I do think there should be a place for electric scooters in the overall transportation ecology in Houston. As with B-Cycle, the scooters can be an alternative to driving for people who need to take a short-but-not-short-enough-to-walk trip in the cited locations – downtown, Uptown, the Medical Center. It’s a question of doing it safely. I’ve ridden B-Cycle bikes downtown, and I generally felt fine riding in the right-hand lane on the one-way downtown streets. For the most part, the right lane is for buses and right turns only anyway, so you’re generally not being trailed by a car that’s dying to pass you. There are more bike lanes downtown now as well, and I too would like to see more of them. I think scooters and scooter riders will be fine doing this. Maybe it’s not as great an idea for entertainment purposes, but that’s the way it goes.

Houston’s scooter problem

Wait, when did we get scooters?

A plan in Houston to prohibit vendors from renting motorized scooters on city sidewalks has suppliers of the two-wheel contraptions revved up, and city officials holding the line to have scooters clear the way.

To address what it says are growing issues along sidewalks, especially in the central business district, Houston’s administration and regulatory affairs department plans to ask City Council to amend three codes that would push vendors off public spaces around parks and other gathering spots and move scooters off downtown sidewalks into the streets.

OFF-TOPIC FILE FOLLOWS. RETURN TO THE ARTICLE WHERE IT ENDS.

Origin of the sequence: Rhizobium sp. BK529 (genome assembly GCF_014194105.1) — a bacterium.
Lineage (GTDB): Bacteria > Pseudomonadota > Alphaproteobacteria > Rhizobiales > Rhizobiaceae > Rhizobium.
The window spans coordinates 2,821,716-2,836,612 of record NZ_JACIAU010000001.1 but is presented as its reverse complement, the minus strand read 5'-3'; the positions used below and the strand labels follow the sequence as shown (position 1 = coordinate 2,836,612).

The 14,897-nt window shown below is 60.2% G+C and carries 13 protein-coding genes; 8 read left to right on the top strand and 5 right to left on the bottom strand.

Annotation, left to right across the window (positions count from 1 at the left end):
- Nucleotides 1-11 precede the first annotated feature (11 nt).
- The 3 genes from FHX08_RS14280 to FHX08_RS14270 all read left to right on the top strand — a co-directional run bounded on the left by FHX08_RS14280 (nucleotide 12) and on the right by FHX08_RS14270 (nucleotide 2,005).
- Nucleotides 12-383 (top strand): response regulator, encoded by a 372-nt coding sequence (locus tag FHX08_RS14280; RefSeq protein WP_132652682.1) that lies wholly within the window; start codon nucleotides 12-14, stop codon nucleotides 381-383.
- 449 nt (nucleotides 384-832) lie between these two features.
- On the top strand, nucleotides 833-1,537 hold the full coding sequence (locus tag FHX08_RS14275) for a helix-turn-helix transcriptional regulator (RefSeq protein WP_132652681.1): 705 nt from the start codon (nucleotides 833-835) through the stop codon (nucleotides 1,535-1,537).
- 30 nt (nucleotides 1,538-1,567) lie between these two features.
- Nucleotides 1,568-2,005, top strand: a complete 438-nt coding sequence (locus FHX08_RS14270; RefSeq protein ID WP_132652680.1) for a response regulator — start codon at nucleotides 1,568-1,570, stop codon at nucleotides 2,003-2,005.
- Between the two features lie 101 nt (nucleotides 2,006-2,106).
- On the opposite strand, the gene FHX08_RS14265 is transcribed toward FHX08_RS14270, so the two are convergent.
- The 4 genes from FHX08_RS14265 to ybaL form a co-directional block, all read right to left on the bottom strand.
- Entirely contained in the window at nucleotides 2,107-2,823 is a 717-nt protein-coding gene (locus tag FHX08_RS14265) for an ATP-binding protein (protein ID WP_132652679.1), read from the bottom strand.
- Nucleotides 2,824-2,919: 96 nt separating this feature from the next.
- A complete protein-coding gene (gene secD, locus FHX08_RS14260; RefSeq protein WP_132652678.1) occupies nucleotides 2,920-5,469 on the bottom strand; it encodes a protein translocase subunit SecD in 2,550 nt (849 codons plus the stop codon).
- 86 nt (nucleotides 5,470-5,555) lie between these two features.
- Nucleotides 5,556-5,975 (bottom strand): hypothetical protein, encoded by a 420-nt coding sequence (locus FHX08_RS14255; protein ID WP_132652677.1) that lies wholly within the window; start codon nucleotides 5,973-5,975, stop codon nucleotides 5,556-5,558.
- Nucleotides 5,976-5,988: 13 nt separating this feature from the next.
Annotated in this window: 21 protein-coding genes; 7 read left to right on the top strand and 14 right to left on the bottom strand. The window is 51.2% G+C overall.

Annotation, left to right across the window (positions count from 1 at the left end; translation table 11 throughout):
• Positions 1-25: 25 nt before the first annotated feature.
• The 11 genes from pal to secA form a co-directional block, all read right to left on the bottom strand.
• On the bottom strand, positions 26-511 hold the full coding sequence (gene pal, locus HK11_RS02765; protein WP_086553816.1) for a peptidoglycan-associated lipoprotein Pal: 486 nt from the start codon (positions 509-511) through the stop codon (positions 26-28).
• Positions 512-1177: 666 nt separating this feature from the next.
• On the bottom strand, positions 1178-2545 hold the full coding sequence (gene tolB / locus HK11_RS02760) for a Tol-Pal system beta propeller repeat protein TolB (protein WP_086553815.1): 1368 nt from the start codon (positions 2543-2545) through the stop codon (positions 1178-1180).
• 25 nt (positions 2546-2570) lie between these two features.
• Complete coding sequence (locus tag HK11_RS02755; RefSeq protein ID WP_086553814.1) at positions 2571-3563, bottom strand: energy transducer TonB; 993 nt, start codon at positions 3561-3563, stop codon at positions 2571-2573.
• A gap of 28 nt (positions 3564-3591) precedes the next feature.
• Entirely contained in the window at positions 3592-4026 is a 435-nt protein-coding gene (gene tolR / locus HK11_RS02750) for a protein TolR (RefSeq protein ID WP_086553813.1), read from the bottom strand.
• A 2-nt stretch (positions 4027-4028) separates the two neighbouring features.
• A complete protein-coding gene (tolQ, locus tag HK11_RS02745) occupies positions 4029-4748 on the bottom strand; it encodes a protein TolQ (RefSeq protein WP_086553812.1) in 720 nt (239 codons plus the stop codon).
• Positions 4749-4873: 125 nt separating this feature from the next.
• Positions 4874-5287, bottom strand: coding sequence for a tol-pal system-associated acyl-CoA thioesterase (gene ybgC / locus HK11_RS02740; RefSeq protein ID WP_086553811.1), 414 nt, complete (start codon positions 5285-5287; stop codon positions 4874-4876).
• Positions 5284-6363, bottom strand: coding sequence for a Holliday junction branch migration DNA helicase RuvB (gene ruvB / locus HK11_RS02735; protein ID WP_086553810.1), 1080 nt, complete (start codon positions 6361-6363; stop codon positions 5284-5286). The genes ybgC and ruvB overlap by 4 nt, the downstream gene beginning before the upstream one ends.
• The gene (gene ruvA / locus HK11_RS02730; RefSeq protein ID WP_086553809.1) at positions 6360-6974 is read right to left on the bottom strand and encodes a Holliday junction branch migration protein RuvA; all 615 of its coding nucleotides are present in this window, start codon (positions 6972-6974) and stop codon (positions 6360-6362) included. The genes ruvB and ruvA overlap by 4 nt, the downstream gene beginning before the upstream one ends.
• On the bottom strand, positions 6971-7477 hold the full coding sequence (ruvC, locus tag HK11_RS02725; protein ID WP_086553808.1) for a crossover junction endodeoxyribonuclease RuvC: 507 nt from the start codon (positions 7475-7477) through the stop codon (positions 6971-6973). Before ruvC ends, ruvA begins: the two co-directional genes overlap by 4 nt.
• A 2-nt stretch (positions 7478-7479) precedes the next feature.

“These vendors at times become a nuisance or even a threat to public safety,” said Maria Irshad, deputy director of the regulatory affairs department and head of ParkHouston, which operates the city’s paid parking and parking enforcement systems.

Rental companies said they have tried to work with the city to develop rules that would allow them to stay, but the city has scooted past that to an outright ban.

“Instead of coming up with a permit for us, like they did with ice cream trucks or the (Houston B-Cycle) bikes, they say we are blocking the right of way,” said Juan Valentine, owner of Glyderz, which started setting up by Discovery Green in May.

The rule changes would outlaw parking a vehicle or trailer on public property for the purposes of renting a good or service, ban the parking of motor-assisted scooters on sidewalks, streets and any rights of way, and outlaw the blocking of any part of a sidewalk that makes it impassable.

“The sidewalk exists for pedestrian use,” Irshad said. “It is not set up for a business.”

Separately, Irshad said officials want to tweak the rule that applies only in the central business district related to sidewalks so scooter riders would have to use the street. Bicycles are banned from downtown sidewalks and only may operate legally in the streets — the proposed change would add language putting scooters on an equal footing and out in the road.

[…]